3. Households, businesses and the government hold much more debt as a percent of the economy than they did forty years ago. Borrowing in all of these sectors has helped boost earnings in ways that can’t continue forever. In other words, even the worst results from the first table – covering five cycles from 1973 to 2013 – fail to convey the risks of our debt addiction.

Overall, our research couldn’t be further from the financial industry’s conventional thinking. Conventional estimates call for stocks to outpace inflation by 5 or 6%. The results above, on the other hand, show mostly negative real returns over the next decade.

Needless to say, we recommend questioning any advice that’s based on standard estimates.

Better yet, send our charts and tables to your advisor. Request an explanation for how stocks outpace inflation from today’s prices. Will earnings climb even further above established trends? Will P/Es never fall again?

Once you’ve established your advisor’s assumptions, weigh them against history. Challenge him to explain why this time is different.

Bonus chart

If you have to choose just one chart to show that current earnings (and especially 2014 forecast earnings) are out of line with established trends, we recommend our last chart below. We calculated trend lines for every combination of three or more consecutive earnings cycles (36 in all). The results leave little doubt about the discrepancy between current earnings and historic precedents.

long-term return article chart 3

More info

Technical notes for this post can be found here.  Also, we discussed the importance of long-term earnings trends in:  “Why Stock Prices Are More Stretched than You Think: A Tale of 3 P/E Multiples” and “P/E Multiples, Deleveraging and the Big Experiment: Sizing Up the Next Bear Market.”

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quintago's picture

If you buy at 5-year high, you will lose a significant amount of money at some point in the next 5 years. If you buy when the market is at a 5-year low, you will make a significant amount of money at some point in the next 5 years.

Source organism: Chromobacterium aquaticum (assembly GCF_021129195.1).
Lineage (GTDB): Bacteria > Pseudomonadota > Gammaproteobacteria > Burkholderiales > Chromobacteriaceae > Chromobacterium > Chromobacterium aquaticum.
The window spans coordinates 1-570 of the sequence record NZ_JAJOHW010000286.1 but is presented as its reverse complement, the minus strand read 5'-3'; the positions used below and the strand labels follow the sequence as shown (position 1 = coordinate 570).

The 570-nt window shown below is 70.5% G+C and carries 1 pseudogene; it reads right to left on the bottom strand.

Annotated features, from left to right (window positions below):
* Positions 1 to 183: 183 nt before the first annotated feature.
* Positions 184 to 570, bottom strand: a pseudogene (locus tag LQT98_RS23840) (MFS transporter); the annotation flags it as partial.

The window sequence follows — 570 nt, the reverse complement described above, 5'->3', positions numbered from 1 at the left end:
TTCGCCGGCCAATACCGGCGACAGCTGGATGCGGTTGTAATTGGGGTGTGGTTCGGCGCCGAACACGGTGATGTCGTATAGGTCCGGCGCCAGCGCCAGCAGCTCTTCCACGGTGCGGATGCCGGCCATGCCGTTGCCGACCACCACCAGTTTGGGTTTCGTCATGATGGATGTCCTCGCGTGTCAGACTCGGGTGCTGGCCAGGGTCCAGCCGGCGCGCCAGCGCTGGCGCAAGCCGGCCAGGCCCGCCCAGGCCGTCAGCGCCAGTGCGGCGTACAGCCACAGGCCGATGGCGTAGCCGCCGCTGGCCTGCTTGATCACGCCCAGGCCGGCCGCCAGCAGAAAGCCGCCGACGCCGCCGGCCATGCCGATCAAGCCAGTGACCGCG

Hopefully that saves you all some time.

Motorhead's picture

Yeah, like the 12-year high in gold.  That sure ticks off the wankers at KingWorldNews.

Richard Chesler's picture



This time is different.




insanelysane's picture


There are a shit load of boomers and they had all the jobs and those jobs had pensions and 401ks.

Younger generations have jack squat.

Boomers eventually retire and need money so their pension funds and 401k plans start selling.

Who is going to buy?  The social security ponzi is also a pension fund portfolio and 401k portfolio ponzi.

atomp's picture

Isn't this what the ACA is really about?

r3phl0x's picture

Perhaps the Fed will continue expanding the USD as The Toilet Paper That Supports All Other Toilet Paper, keeping equities, bonds, and real estate frothy until the last Boomer leaves this mortal coil. Alternatively, the Elite could chose to fuck all of their Boomer peers, and collapse those other assets a few years into their retirement, leaving non-Elite Boomers as poor and destitute as their thoroughly-fucked offspring. Hard to tell. I'd lean toward the former, but hedge for both scenarios.

Fuh Querada's picture

Yeah, extrapolation is a difficult proposition, especially when it is into the future.
Just do the opposite of what Goddam Sucks recommends to their muppets.

Black Forest's picture

Nice study. Thanks.

Tom_333's picture

Timing is everything .Probably true in the long run. But what is the alternative in the short-medium term. Negative returns year on year with investemnts in bonds and interestbearing instruments. No to speak of cash. Or PM´s.

Black Forest's picture

Don't underestimate PMs in the long run.

Tom_333's picture